Sarah Vibert, CEO of NCVO, commented on the partnership and transfer of services: “I know from running a small charity just how valuable the support provided by the Small Charities Coalition has been for smaller voluntary organisations, which make up the majority of our sector. I am delighted that alongside colleagues at the FSI, and with the insight of a new small charities advisory group, NCVO will play a part in securing the legacy of the Small Charities Coalition. Together we will build on this legacy to ensure there is a distinct and comprehensive support offer for small charities, which evolves to meet changing needs.

“I am looking forward to welcoming Amy Walton to our team and learning from her vast experience and knowledge supporting small charities. I’d also like to recognise and thank the trustees of the Small Charities Coalition for their dedication to ensuring continuity of support for their members and all the work they have done to facilitate a smooth transfer of services.”

Stuart Thomason, CEO of the FSI, said: “The Small Charities Coalition has played a critical role advocating for the needs of small charities and, as a small charity ourselves, the FSI will work tirelessly to protect their legacy. The FSI has provided a free advice hub for small charities for over 15 years, and we are pleased to expand this offer alongside NCVO. We will continue to offer free and heavily subsided capacity-building support for people building impactful organisations.

“We are also committed to developing new learning networks to support small charities advocating for change in key policy areas, and we are looking forward to working with NCVO to amplify these positive messages of social action through Small Charity Week and other tailored events.”

Joyce Fraser, chair at the Small Charities Coalition, commented: “We are delighted with today’s announcement and could have barely hoped for this when we announced SCC’s closure in December. We look forward to seeing the Helpdesk continue its invaluable work through the new partnership of FSI and NCVO. Critical in this handover is not just the continuation of a distinct small charities service, but continuation of its personalised approach and tone, cutting the jargon and demystifying the difficult.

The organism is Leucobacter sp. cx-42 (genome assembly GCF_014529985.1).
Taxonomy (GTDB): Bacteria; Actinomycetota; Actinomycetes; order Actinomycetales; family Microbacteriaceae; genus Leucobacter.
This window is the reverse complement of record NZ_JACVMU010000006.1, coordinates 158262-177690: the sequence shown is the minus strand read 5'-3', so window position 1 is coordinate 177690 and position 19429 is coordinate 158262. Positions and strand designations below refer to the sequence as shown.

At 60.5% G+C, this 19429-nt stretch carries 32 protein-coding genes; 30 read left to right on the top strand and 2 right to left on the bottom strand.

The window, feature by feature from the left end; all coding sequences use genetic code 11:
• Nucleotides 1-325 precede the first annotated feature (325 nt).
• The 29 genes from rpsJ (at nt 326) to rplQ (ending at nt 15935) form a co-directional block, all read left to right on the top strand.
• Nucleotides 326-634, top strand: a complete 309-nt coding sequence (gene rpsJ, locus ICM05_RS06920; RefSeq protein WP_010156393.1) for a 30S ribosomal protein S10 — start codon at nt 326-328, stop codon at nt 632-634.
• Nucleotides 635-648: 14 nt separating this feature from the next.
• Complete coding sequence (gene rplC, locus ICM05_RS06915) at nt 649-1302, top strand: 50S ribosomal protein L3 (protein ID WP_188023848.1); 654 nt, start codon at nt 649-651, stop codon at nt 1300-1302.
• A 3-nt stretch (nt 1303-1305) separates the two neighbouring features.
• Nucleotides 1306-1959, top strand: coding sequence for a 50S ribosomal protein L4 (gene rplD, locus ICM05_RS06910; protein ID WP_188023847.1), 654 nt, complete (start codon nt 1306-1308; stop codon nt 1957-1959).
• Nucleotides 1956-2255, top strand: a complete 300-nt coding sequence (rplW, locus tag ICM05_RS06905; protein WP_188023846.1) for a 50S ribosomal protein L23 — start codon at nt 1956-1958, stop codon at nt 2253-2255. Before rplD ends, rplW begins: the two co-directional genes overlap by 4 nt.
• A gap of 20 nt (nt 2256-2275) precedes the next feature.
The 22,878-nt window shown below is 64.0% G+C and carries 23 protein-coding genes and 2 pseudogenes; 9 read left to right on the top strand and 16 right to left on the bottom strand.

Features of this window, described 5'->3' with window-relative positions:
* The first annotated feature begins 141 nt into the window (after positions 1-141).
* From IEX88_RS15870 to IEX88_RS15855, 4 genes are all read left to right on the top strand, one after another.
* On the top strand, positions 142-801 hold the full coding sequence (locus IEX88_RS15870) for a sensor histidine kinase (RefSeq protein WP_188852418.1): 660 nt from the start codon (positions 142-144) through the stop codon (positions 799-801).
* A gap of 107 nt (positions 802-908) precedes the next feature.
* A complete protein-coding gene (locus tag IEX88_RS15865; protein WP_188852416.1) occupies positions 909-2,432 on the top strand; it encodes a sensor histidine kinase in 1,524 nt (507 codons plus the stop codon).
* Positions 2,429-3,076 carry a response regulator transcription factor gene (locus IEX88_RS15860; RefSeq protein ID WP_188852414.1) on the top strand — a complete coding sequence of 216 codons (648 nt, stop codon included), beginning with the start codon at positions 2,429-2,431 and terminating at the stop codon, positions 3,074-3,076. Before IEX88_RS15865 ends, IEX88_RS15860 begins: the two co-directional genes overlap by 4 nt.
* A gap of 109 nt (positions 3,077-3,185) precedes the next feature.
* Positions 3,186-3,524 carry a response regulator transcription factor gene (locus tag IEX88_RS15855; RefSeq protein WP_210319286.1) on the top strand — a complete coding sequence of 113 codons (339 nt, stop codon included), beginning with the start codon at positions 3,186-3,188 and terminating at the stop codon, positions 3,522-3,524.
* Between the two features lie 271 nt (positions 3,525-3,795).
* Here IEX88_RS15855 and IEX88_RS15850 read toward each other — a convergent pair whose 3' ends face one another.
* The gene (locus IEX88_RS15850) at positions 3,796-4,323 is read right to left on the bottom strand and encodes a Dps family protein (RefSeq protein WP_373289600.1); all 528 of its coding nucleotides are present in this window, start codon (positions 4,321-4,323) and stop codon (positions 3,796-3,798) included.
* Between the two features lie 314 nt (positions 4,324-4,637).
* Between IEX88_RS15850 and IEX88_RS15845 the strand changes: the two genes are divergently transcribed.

“The new advisory group will ensure the ‘small charity voice’ can be leveraged rather than lost. It provides a great space and opportunity for improved all-round support and representation of small charities across the infrastructure ecosystem. Our final evaluation report, published today, provides much of the agenda for our new Helpdesk hosts and the advisory panel. Our thanks go to Iona Lawrence for leading this project and to the very many who contributed to it.

“We owe an enormous debt of gratitude to the infrastructure organisations and funders for their support and engagement in particular over the last few months. Today’s announcement would not have been possible without them.

“Finally, a huge thank you to all our members and small charities for being the driving force behind our work over the last 14 years; and a particular thank you to every single member of the SCC team over that time: staff, volunteers, mentors, trainers, advisors and trustees. The work and the legacy would not have been possible without you.”

Duncan Shrubsole, director of policy, communications and research at Lloyds Bank Foundation, said: “Small charities make up the majority of the charity sector, are the lifeblood of our communities and are on the frontline of providing support and services to so many, never more so than during covid-19. The Small Charities Coalition worked hard to ensure small charities were understood, supported and represented but with SCC having to wind up, it was vital to ensure this wasn’t lost.

“So, at Lloyds Bank Foundation, having supported SCC for a number of years, we were delighted to work with their trustees, staff, other funders and infrastructure to help support the Helpdesk to move to a new host with this exciting partnership between NCVO and FSI. This will ensure small charities continue to get vital advice in a way that is tailored for them and that the insight gained can be used and shared to ensure that the role, concerns and value of small charities is heard loudly in the corridors of power.”

Iona Lawrence, an independent consultant who led a two month evaluation and legacy project for the Small Charities Coalition, said: “The decision to close is never an easy one and the undertaking of an orderly closure is equally as tough. Yet despite how tough it can be to undertake a ‘good’ ending for an organisation, SCC is testament to the belief that there are always stories to be celebrated, legacies to be proud of, work that will continue even if the four walls of an organisation no longer stand, and learnings that peer organisations and communities must carry forward in their pursuit of change.”